Grace's Guide is the leading source of historical information on industry and manufacturing in Britain. This web publication contains 148,138 pages of information and 233,680 images on early companies, their products and the people who designed and built them.
1776: 'Birmingham, March 11. On Friday last a steam engine constructed upon Mr. Watts's new principles, was set to work at Bloomfield Colliery, near Dudley. From the first moment of its setting to work, it made about 14 or 15 strokes per minute, and emptied the engine pit (which is about 90 feet deep, and stood 57 feet high in water) in less than an hour. This engine is applied to the working of a pump 14 inches and a half diameter, which it is capable of doing to the depth 300 feet, or even 360 if wanted, with one fourth of the fuel that a common engine would require to produce the fame quantity of power. The cylinder is 50 inches diameter, and the length of the stroke is seven feet. These engines are not worked by the pressure of the atmosphere. Their principles are very different from all others.'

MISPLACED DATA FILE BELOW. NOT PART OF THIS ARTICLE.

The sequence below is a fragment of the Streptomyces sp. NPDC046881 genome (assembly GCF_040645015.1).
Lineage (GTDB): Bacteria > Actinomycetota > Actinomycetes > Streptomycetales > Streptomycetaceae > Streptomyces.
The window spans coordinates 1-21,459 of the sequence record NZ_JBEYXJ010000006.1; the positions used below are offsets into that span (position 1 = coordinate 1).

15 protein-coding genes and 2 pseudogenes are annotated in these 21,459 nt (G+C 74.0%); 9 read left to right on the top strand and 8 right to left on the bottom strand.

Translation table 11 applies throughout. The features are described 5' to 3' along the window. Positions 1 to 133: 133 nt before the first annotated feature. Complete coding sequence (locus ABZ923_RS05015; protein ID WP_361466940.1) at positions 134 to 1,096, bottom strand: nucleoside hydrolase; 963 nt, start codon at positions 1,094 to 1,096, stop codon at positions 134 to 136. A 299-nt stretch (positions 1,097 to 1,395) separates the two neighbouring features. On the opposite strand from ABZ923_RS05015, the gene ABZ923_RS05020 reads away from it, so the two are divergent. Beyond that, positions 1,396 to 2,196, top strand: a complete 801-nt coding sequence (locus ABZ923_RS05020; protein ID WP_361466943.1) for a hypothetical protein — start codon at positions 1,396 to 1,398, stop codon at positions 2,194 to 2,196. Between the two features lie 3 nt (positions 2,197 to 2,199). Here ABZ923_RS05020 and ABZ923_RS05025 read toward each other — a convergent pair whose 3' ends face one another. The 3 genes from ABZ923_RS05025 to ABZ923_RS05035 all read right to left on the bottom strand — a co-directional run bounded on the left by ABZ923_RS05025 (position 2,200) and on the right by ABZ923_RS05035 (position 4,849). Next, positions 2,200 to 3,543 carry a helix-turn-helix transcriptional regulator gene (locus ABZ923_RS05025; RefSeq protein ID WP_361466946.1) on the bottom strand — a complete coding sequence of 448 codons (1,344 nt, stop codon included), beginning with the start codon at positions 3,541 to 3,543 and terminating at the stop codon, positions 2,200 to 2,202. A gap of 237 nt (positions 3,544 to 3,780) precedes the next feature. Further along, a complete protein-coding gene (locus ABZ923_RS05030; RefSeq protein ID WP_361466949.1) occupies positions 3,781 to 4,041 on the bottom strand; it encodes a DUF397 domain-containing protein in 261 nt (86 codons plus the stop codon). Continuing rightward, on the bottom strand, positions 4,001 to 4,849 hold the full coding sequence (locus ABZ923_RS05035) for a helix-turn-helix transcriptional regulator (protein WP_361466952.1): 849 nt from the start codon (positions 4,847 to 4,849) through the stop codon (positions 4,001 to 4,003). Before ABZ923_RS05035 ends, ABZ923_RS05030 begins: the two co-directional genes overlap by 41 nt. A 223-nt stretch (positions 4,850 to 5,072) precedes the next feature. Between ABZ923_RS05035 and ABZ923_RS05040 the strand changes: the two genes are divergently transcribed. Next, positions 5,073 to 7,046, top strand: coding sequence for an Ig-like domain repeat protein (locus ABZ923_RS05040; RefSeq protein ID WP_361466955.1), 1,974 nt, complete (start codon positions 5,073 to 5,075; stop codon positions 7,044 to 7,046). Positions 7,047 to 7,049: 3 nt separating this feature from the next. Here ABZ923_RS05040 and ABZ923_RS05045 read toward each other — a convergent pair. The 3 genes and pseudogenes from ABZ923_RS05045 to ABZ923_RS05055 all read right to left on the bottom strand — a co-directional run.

The Colliery was located on the site of the former Bloomfield Ironworks. Bloomfield Hall Colliery was closed on the 21st of January 1921 with the ending of working on the Thick Seam. This was subsequently replaced by the Brymill Steelworks. Which in turn was taken over by Tipton Bright Bar Firsteel Mill and Service Centre (Corus).